Vote Smart, Not from the Heart
12.27.2005 13:23 | DISPATCHES
As detailed by Professor Ilya Somin in "When Ignorance Isn't Bliss: How Political Ignorance Threatens Democracy," most people vote based on vague feelings about how life is treating them. (Though written for the faux-libertarian Cato Institute, his policy analysis is useful.)
It doesn't have to be that way. Project Vote Smart examines both candidates for federal office and elected officials in five basic categories: biographical information, issue positions, voting records, campaign finances, and interest group ratings for recent years.
Take the representative from the district I live in, New York's eighteenth: Democrat Nita Lowey. Citizens for Global Solutions (2005), dedicated to global interdependence, gave her an A+ on foreign aid and policy issues. But Jews for Peace in Palestine and Israel (2004) gave her a -4! (How many congresspersons suffer from that Achilles heel, Israel: All the right stances and votes on human rights--except for Palestinians.)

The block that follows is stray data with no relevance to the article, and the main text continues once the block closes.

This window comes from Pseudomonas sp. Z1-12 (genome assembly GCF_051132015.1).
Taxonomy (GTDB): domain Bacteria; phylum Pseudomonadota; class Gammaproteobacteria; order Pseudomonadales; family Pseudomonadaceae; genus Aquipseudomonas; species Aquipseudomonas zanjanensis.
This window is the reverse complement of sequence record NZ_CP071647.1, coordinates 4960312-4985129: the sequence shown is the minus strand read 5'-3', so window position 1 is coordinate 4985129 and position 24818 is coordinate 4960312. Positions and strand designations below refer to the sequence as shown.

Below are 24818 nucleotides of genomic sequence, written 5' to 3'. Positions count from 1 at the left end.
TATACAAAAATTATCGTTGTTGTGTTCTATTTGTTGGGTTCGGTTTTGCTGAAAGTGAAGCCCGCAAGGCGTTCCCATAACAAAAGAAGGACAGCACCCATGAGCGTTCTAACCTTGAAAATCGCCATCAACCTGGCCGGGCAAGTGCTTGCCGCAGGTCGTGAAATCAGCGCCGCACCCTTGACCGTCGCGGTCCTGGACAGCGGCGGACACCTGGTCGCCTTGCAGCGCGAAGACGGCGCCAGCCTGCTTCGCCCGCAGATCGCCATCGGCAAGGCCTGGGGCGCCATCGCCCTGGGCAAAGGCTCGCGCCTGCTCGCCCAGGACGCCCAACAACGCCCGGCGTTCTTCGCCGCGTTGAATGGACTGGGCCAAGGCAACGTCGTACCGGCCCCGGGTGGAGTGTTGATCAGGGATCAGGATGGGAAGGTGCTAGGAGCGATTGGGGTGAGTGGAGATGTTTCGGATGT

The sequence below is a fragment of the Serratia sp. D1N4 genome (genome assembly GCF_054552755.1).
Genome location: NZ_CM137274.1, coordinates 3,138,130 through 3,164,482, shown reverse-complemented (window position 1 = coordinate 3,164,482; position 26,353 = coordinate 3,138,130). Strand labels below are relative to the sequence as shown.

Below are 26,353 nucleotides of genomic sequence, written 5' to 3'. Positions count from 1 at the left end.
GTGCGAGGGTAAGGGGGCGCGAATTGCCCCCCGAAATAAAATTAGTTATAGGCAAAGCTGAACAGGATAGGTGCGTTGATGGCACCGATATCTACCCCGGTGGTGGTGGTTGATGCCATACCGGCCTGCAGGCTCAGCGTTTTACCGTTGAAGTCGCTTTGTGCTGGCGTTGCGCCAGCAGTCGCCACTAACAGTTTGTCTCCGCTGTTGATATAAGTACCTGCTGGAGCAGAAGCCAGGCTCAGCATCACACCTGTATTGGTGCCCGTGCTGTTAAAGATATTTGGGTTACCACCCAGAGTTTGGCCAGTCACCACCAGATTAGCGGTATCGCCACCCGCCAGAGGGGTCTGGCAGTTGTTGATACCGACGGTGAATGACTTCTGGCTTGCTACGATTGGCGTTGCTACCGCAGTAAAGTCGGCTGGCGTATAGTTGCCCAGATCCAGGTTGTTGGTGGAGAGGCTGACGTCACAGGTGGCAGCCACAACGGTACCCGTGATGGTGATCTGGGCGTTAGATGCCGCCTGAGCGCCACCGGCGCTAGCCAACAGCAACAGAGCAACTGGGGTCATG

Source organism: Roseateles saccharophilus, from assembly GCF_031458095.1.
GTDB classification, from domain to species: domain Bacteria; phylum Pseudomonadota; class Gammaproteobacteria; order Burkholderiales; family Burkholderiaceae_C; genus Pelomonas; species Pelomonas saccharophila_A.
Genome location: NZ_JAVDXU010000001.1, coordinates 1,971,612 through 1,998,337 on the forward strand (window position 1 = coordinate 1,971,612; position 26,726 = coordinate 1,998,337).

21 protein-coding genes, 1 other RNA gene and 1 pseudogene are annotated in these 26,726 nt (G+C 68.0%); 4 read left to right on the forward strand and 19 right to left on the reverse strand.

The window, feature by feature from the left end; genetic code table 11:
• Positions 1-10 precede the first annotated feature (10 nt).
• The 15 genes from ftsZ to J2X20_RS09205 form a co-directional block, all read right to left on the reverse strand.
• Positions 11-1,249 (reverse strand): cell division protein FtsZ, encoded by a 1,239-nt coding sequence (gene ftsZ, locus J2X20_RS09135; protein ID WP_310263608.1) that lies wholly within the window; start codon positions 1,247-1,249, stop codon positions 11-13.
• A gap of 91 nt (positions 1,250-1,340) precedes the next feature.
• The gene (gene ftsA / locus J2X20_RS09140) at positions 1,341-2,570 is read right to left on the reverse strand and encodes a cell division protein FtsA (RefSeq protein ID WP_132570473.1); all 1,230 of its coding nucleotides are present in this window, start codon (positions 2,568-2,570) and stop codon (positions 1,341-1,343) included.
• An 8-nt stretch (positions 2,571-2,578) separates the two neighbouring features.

On abortion, National Abortion Reproductive Rights Action League (2004) graded her 100; the National Right to Life Committee 0. That's typical of abortion, which is an all-or-nothing issue. On other issues candidates and officials tend to congregate in the middle-ground.
Like many thinking voters, you may suffer from a more advanced form of that "vague feeling" to which Professor Somin alludes--that your candidate or official seems to vacillate in his views and vote inconsistently. If you're not afraid of finding your suspicion that schizophrenia rules the hall of Congress not only confirmed, but dissected, go to Project Vote Smart.
Congresspersons, of course, labor under the need, real or perceived, to avoid antagonizing lobbying groups for fear their election funding will be cut off. The net effect, in the case of a liberal congressperson, is that his progressive efforts are cancelled out by the unprogressive positions he feels to compelled to adopt.
When he leaves office, he looks back at his years in Congress. However, it's tough to maintain the illusion that, however hard he thinks he worked, he was a positive force for his district and the nation. If he's lucky, he voted 51% constructive by progressive standards, 49 percent negative. That doesn't leave a statesman's legacy much margin for error.
Meanwhile, Project Vote Smart is a tool for the voter to rise above the masses and vote with more than the too-oft-led-astray heart.